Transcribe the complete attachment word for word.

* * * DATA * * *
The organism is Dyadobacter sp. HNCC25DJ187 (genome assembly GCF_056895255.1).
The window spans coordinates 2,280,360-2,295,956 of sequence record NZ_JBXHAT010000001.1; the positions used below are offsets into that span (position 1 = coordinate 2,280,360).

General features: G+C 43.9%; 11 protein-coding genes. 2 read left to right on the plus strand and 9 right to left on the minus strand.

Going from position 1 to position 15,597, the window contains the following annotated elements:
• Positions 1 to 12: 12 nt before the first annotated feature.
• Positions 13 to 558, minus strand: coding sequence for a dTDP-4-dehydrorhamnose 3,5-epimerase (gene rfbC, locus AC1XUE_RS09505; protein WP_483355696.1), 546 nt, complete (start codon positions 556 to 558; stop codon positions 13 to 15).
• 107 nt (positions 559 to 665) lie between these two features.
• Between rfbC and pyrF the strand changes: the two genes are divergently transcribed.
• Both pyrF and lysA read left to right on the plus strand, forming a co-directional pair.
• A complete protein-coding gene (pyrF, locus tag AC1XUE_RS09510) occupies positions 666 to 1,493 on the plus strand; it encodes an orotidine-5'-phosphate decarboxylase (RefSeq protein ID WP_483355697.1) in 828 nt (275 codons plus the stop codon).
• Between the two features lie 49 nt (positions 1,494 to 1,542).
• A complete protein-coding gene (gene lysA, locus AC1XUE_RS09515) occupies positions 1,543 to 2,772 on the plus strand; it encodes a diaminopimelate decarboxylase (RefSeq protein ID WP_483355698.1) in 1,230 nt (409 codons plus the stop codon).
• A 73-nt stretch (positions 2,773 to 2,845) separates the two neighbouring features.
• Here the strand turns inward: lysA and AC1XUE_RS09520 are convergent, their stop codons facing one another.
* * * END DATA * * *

The organism is Dyadobacter sp. HNCC25DJ187 (genome assembly GCF_056895255.1).
The window spans coordinates 2,280,360-2,295,956 of sequence record NZ_JBXHAT010000001.1; the positions used below are offsets into that span (position 1 = coordinate 2,280,360).

General features: G+C 43.9%; 11 protein-coding genes. 2 read left to right on the plus strand and 9 right to left on the minus strand.

Going from position 1 to position 15,597, the window contains the following annotated elements:
• Positions 1 to 12: 12 nt before the first annotated feature.
• Positions 13 to 558, minus strand: coding sequence for a dTDP-4-dehydrorhamnose 3,5-epimerase (gene rfbC, locus AC1XUE_RS09505; protein WP_483355696.1), 546 nt, complete (start codon positions 556 to 558; stop codon positions 13 to 15).
• 107 nt (positions 559 to 665) lie between these two features.
• Between rfbC and pyrF the strand changes: the two genes are divergently transcribed.
• Both pyrF and lysA read left to right on the plus strand, forming a co-directional pair.
• A complete protein-coding gene (pyrF, locus tag AC1XUE_RS09510) occupies positions 666 to 1,493 on the plus strand; it encodes an orotidine-5'-phosphate decarboxylase (RefSeq protein ID WP_483355697.1) in 828 nt (275 codons plus the stop codon).
• Between the two features lie 49 nt (positions 1,494 to 1,542).
• A complete protein-coding gene (gene lysA, locus AC1XUE_RS09515) occupies positions 1,543 to 2,772 on the plus strand; it encodes a diaminopimelate decarboxylase (RefSeq protein ID WP_483355698.1) in 1,230 nt (409 codons plus the stop codon).
• A 73-nt stretch (positions 2,773 to 2,845) separates the two neighbouring features.
• Here the strand turns inward: lysA and AC1XUE_RS09520 are convergent, their stop codons facing one another.